Administrative subpoenas, an innovative method of bypassing Fourth Amendment prohibitions against unreasonable search and seizure, first cropped up (at least publicly) in the draft of PATRIOT II that was exposed by the Center for Public Integrity in February 2003. Unlike a warrant, an administrative subpoena does not have to be approved by a judge. It is simply drawn up by an FBI agent in the course of an investigation and presented to a third party to force that person or business to hand over information about you—in other words, essentially a warrantless search.
Administrative subpoenas were one of the reasons that the public reaction to PATRIOT II was so swift and so severe—especially among the civil-libertarian denizens of the World Wide Web. The Justice Department quickly backpedaled; within weeks, PATRIOT II was dead.
From its ashes arose Orrin Hatch’s VICTORY Act, which ostensibly concerned drug-dealing rather than terrorism and homeland security. In drafts of VICTORY circulated in August 2003, administrative subpoenas were back with a vengeance. Now, they had a specific target—internet service providers—and a further ominous aspect: Any ISP presented with an administrative subpoena targeting one of its customers could be ordered not to inform that customer (or anyone else, for that matter) “of the existence of the subpoena . . . ” To remove any qualms that the ISP might have about complying with this draconian order, Section 504 of the VICTORY Act declared that the ISP “shall not be liable in any court of any State or the United States to any customer or other person for such production or for nondisclosure of that production to the customer . . . ” And nothing restricted the use of adminstrative subpoenas to obtaining information on suspected drug dealers. Again, the public outcry was intense, and VICTORY was dead within months.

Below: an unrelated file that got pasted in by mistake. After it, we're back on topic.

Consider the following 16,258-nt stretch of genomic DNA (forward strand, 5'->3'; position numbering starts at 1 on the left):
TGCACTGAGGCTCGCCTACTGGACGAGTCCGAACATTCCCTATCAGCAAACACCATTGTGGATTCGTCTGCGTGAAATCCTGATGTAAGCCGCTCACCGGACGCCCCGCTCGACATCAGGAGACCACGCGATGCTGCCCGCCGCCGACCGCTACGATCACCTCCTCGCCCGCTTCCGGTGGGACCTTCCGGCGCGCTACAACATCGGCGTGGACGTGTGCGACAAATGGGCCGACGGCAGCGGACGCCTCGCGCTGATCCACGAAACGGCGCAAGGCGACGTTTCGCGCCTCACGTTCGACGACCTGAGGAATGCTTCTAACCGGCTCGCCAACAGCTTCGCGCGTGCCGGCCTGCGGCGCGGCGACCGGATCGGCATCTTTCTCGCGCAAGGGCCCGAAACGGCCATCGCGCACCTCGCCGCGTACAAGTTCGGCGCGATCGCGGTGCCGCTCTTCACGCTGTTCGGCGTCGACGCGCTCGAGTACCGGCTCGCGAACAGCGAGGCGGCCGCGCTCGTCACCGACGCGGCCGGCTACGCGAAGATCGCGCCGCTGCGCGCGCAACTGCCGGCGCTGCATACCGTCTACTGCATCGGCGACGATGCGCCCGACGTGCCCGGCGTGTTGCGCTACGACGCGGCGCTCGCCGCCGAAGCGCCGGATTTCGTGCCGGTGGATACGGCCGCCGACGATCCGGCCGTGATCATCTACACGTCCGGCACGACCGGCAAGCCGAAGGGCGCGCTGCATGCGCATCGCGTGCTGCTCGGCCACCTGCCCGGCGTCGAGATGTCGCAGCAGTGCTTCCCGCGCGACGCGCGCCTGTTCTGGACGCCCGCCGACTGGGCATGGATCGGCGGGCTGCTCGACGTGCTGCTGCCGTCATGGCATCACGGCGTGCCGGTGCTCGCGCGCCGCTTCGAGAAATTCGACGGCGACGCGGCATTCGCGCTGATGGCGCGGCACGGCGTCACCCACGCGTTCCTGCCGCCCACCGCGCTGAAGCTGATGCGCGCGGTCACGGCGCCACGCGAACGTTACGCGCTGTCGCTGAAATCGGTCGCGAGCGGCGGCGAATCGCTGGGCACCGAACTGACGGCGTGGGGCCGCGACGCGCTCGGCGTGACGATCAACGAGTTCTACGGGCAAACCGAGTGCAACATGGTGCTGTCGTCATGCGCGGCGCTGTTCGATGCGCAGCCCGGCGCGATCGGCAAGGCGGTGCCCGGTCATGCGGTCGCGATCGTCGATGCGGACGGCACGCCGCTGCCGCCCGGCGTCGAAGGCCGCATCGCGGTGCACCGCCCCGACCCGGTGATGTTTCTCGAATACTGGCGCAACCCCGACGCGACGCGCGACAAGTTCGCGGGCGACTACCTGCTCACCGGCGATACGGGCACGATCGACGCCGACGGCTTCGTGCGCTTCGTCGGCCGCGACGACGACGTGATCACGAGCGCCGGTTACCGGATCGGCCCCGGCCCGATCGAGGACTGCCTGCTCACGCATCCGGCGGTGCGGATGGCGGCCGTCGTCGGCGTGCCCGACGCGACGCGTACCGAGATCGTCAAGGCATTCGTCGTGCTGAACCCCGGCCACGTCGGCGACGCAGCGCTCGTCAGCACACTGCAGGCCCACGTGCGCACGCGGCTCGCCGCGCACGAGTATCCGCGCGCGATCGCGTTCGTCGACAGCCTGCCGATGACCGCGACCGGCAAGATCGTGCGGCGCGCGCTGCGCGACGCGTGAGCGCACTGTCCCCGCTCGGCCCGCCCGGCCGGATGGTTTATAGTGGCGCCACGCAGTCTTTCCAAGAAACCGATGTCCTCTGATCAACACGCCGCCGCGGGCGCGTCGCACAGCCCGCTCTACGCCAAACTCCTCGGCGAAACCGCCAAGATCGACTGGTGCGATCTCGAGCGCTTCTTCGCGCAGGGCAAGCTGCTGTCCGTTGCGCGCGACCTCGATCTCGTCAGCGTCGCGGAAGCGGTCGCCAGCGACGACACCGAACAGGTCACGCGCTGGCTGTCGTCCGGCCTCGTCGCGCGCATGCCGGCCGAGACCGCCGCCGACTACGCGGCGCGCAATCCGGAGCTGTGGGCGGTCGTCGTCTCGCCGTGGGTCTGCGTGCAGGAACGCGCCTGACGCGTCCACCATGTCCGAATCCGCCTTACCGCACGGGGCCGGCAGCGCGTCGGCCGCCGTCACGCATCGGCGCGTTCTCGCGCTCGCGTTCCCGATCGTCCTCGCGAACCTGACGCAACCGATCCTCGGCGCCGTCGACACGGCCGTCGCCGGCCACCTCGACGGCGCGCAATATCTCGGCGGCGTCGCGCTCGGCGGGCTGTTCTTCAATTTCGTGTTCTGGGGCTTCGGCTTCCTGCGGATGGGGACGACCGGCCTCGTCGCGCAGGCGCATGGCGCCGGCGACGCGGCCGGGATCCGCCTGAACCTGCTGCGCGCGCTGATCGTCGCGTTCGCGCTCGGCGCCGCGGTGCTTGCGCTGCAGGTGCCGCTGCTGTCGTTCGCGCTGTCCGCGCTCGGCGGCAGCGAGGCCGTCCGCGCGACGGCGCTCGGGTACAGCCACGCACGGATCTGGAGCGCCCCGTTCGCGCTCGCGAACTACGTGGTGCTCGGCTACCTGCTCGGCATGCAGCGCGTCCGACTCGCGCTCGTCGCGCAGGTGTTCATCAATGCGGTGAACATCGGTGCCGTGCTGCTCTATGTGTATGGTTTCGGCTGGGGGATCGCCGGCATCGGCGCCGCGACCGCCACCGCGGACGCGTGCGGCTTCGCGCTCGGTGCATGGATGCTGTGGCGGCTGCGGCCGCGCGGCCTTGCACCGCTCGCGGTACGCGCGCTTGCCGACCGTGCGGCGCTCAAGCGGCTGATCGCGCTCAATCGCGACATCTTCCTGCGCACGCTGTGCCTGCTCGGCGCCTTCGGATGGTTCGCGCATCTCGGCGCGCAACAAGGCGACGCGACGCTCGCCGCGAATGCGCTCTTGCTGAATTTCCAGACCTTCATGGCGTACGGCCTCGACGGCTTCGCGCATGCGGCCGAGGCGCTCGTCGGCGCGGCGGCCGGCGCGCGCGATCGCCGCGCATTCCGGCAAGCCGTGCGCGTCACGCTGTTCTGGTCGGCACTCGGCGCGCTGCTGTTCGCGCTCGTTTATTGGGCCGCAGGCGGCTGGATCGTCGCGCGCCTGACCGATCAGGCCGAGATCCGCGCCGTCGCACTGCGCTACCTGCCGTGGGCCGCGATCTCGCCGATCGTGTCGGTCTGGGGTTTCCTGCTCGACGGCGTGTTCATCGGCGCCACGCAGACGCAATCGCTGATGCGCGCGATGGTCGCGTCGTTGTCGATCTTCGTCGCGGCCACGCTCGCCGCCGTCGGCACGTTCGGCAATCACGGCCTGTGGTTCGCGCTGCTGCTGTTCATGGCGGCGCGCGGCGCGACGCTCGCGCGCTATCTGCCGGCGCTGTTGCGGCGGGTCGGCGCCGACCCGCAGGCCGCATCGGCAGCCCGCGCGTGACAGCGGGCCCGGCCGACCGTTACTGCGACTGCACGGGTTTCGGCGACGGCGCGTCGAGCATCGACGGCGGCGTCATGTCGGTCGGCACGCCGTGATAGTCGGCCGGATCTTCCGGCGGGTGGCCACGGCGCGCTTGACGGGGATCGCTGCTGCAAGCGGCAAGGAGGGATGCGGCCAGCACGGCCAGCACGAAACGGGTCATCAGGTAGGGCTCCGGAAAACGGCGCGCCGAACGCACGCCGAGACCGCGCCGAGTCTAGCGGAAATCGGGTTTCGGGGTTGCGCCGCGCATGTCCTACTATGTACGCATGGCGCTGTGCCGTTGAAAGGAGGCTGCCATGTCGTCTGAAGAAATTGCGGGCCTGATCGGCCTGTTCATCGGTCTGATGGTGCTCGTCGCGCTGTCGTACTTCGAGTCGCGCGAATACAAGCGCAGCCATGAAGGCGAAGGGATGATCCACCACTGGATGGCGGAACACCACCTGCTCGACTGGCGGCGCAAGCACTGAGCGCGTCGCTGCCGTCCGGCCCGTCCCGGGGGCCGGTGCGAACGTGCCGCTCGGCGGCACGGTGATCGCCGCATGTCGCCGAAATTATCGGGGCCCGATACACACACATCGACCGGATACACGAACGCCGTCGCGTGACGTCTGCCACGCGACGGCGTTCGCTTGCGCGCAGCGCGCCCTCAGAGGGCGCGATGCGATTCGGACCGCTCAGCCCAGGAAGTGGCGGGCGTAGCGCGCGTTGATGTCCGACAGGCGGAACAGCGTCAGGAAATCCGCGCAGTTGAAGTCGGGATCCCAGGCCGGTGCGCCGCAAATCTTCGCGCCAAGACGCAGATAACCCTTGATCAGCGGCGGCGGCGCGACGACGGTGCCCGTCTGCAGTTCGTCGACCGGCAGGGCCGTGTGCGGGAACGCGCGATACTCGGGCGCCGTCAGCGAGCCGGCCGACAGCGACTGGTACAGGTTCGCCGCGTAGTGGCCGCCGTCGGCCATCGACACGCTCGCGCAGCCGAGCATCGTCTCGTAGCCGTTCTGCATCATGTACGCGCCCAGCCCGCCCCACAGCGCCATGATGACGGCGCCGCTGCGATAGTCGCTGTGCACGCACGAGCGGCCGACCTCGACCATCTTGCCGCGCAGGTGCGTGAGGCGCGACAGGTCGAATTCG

Now, it appears, the Ashcroft Justice Department has learned from its mistakes. Unfortunately, the lesson it seems to have taken from the experience of PATRIOT II and VICTORY is not that it should not infringe further upon the constitutional rights of the American people but that it should not do so quite so publicly. And so, on December 13, 2003—a Saturday, not a usual day for government business—President Bush signed into law the Intelligence Authorization Act for Fiscal Year 2004, which included a vastly expanded version of the administrative subpoena, now rebranded a “National Security Letter” (NSL). Because of its secretive nature, the intelligence act received no public—and very little congressional—scrutiny. Even so, it appears the Bush administration was taking no chances: The NSL provision “was written into the bill at the 11th hour over the objections of members of the Senate Judiciary Committee, which would normally have jurisdiction over the FBI,” says Rep. Ron Paul (R-TX).
The NSL provision allows an FBI agent to demand the release of any information that he deems relevant to a national-security investigation from any “financial institution”—which includes not only banks but insurance companies, brokerage houses, real-estate firms, travel agencies, car dealerships, jewelry stores, casinos, and (perhaps most ominously) the U.S. Postal Service. As in the drafts of VICTORY, the business is forbidden to notify its customer.
December 13, by the way, was the day that the U.S. military captured Saddam Hussein, an event which kept all mention of the Intelligence Authorization Act and NSL’s out of the major media. Do you feel any safer now?